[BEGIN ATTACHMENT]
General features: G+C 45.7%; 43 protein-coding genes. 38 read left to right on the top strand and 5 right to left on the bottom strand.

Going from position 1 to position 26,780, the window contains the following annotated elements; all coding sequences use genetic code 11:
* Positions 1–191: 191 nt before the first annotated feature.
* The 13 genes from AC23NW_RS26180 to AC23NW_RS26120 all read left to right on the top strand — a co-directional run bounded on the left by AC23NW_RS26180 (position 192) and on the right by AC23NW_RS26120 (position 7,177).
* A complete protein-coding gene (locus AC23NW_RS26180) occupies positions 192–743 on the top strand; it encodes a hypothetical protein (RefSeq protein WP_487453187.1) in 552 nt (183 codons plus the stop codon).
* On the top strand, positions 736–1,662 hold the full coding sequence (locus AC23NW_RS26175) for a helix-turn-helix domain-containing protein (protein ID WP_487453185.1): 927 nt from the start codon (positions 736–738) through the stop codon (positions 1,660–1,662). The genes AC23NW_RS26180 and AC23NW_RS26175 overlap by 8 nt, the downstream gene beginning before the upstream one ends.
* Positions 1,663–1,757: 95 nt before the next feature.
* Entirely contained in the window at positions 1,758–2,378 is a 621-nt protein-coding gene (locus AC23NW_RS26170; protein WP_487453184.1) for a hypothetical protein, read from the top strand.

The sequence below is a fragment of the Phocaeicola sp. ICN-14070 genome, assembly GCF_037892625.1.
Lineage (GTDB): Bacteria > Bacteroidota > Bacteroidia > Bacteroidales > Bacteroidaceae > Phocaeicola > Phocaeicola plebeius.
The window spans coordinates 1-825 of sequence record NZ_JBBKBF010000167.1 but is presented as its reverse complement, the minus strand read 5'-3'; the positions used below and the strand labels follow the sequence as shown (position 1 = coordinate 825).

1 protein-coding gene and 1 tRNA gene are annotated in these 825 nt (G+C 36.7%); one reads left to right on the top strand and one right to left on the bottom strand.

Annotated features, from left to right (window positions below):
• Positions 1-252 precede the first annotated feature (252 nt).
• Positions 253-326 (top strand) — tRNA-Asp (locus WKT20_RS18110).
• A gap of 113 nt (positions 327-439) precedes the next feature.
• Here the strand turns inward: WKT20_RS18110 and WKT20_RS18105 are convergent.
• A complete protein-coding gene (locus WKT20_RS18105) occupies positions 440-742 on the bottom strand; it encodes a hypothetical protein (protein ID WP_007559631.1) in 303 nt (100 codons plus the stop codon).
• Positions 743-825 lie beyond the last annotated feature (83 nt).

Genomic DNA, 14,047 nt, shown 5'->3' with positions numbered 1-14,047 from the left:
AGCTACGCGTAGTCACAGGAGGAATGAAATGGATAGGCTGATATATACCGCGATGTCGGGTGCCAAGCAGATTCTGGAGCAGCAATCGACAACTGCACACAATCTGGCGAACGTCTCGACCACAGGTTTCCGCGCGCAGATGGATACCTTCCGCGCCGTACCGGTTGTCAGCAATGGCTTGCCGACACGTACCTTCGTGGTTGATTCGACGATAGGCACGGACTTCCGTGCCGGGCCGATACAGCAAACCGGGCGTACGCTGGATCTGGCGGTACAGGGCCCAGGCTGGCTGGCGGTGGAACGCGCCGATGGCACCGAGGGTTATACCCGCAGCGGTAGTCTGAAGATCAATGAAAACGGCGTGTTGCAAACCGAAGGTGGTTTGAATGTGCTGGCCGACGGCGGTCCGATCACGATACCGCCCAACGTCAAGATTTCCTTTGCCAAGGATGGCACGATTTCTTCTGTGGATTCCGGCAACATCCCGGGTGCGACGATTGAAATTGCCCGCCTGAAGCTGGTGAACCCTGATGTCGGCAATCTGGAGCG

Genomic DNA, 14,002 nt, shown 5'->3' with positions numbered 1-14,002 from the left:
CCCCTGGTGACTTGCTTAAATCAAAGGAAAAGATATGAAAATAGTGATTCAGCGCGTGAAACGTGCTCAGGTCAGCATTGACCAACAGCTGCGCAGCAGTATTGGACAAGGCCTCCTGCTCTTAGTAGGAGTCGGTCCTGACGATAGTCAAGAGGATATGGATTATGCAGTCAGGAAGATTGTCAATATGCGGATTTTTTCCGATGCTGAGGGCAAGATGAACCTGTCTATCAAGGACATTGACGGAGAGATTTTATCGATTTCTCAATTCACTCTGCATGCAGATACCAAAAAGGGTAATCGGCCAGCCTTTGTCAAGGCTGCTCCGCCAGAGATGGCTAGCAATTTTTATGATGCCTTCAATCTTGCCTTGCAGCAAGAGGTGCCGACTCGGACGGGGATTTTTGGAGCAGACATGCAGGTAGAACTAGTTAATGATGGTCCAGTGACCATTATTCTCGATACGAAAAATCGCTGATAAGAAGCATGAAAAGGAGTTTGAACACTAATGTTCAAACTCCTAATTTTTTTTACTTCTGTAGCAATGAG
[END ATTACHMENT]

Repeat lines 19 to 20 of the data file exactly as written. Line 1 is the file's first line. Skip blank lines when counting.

• Positions 743-825 lie beyond the last annotated feature (83 nt).

Genomic DNA, 14,047 nt, shown 5'->3' with positions numbered 1-14,047 from the left: